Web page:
Stephen Berk, Ph.D., ABPN, was a full-time faculty member in the Psy.D. program who was often considered a role model on how to balance a stellar career with being a dedicated father, husband and friend. After his death in 2012, The Stephen N. Berk Memorial Award was created to honor his life’s work.
The recipient of this year’s award was chosen from a list of accomplished doctoral psychology students, all of whom have an impressive record of academic and clinical success. The criteria for the award capture the essence of Dr. Berk: academic excellence, leadership in and beyond the program, commitment to service, sense of humor and joi de vivre.
Qianna Snooks, a fifth-year student, was the doctoral faculties’ choice to be the 2016 award winner. Snooks earned her bachelor’s degree in psychology from the University of Pennsylvania. Currently, she is in the process of completing her course requirements and applying for an internship. Her dissertation focuses on the provision of wraparound care for juveniles at risk for out-of-home placement. “Research is showing that a lot of these young people have trauma history,” she says. “If you don’t address the trauma, you’re just putting a band aid on it. These youth will require adult intervention because no one addressed the problem when it would have had the most effect.”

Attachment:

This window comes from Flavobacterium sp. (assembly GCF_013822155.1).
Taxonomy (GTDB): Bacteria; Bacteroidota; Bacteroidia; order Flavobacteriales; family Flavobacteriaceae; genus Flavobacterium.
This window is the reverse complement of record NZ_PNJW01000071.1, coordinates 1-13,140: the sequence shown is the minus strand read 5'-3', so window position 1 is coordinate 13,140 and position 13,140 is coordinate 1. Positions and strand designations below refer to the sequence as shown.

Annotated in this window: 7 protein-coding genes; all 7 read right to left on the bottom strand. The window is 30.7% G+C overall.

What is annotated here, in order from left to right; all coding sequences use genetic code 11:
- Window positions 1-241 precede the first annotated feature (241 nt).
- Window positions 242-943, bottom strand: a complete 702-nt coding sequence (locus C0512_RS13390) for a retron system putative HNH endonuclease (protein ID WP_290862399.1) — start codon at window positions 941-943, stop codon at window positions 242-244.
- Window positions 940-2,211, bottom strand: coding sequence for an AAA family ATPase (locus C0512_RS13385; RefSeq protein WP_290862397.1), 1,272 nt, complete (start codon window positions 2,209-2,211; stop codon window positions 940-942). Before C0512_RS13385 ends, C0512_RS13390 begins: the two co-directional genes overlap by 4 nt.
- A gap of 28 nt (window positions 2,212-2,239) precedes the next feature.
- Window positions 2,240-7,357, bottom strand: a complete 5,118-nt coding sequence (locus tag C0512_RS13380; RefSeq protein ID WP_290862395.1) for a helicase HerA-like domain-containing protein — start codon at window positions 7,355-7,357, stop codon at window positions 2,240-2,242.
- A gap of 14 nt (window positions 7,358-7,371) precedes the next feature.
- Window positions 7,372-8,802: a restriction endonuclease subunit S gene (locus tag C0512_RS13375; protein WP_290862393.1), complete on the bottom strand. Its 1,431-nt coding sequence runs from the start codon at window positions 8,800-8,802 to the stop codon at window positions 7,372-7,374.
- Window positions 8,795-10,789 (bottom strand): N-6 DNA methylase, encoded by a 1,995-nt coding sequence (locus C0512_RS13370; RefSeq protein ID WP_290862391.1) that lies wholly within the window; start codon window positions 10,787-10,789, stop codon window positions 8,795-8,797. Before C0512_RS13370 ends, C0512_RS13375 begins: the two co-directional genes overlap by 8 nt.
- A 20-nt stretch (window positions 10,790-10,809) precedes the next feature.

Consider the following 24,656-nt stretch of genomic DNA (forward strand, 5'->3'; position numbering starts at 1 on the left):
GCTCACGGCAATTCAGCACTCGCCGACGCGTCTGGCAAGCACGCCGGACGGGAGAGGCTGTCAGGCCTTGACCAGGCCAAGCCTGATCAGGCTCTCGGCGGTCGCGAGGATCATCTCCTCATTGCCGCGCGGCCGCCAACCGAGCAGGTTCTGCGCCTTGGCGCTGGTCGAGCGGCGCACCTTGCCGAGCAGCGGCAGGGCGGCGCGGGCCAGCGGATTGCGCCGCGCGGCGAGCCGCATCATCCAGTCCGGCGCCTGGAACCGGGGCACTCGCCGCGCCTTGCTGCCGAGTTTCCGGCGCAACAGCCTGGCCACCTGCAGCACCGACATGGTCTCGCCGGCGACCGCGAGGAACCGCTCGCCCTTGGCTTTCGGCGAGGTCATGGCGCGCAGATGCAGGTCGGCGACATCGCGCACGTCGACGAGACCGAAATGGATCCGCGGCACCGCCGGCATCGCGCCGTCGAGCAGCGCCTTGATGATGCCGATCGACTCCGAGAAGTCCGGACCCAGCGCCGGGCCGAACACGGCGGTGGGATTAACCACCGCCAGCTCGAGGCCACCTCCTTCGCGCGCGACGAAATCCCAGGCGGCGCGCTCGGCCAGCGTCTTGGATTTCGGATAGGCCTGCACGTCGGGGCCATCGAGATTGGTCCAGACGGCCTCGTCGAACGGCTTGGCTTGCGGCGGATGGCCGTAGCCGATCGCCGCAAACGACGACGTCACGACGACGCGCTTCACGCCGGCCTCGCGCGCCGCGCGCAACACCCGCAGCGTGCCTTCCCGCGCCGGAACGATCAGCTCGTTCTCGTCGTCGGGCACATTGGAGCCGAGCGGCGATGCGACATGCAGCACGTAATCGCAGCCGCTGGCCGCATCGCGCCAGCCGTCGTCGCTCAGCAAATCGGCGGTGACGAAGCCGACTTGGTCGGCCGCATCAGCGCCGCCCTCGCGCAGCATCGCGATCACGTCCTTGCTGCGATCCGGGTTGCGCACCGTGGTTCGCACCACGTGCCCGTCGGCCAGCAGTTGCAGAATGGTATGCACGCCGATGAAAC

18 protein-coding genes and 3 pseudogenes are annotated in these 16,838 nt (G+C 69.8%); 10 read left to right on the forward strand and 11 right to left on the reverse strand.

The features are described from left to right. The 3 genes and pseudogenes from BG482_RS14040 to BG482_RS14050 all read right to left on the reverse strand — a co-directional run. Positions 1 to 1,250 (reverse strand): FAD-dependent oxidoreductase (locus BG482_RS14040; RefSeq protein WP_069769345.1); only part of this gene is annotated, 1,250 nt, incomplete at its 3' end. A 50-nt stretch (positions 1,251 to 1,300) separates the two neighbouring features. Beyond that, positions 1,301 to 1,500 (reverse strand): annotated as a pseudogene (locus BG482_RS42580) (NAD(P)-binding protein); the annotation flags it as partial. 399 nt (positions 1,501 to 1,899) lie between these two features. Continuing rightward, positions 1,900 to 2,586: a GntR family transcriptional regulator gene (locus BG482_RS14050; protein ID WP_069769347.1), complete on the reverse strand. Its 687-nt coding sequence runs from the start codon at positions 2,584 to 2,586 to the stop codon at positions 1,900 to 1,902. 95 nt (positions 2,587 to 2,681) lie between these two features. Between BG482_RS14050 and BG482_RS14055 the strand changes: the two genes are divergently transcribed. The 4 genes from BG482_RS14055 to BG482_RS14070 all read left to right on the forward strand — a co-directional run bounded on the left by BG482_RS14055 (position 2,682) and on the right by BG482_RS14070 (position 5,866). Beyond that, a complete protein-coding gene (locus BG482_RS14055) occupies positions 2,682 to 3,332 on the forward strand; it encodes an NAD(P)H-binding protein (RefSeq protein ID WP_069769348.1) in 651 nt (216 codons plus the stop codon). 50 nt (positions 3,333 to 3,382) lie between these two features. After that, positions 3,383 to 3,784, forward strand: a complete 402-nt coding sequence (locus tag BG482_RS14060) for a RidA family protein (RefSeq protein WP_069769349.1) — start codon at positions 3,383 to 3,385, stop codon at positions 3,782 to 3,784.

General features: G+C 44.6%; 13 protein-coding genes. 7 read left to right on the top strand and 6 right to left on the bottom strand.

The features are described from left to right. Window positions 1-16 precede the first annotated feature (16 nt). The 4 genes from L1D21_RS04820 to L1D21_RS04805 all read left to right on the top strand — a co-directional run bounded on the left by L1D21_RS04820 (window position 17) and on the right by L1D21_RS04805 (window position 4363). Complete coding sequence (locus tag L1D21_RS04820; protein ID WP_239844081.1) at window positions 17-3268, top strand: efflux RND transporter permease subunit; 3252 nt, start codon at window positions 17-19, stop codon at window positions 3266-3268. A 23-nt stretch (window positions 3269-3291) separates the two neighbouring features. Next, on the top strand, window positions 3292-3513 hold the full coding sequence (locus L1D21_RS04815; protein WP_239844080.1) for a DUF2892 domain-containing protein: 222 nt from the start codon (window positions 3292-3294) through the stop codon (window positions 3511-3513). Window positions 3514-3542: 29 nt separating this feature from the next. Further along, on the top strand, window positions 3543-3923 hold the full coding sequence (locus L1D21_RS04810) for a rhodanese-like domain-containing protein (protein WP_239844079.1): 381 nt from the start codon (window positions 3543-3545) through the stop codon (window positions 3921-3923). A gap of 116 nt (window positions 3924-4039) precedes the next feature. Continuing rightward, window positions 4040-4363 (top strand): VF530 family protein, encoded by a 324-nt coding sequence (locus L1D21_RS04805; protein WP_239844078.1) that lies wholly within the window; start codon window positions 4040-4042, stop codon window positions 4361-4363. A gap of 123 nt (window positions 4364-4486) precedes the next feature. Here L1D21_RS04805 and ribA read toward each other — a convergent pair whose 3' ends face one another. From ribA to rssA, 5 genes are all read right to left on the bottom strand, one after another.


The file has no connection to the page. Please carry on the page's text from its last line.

Snooks already has gotten a lot of practical experience in the field in which she wants to ultimately practice. “I would someday like to work in forensic psychology,” says Snooks. “I want to deal with people who have somehow been involved with the legal system.” Two practicums she completed allowed her to do just that — she worked with juvenile offenders with histories of trauma in Bucks County and with a forensic psychologist in Allentown, Pa., where she worked on cases for the Public Defender’s office, helping to determine if 16 or 17-year-olds should be tried as adults. Her third practicum was completed at Child Guidance Resource Center in Havertown, Pa.
Qianna was surprised and humbled when her name was announced in front of the doctoral student body, faculty and staff. “I do a lot, but not in order to get awards,” she says with a laugh. “It felt awesome that I was getting recognized for all my hard work. I’m very grateful to the faculty and staff for the honor of receiving this award, and I will continue to work hard to help those with mental illness, especially in the forensic area.”
— Brenda Lange
This story originally appeared in the December 2016 issue of Connections. To read more from that issue, click here.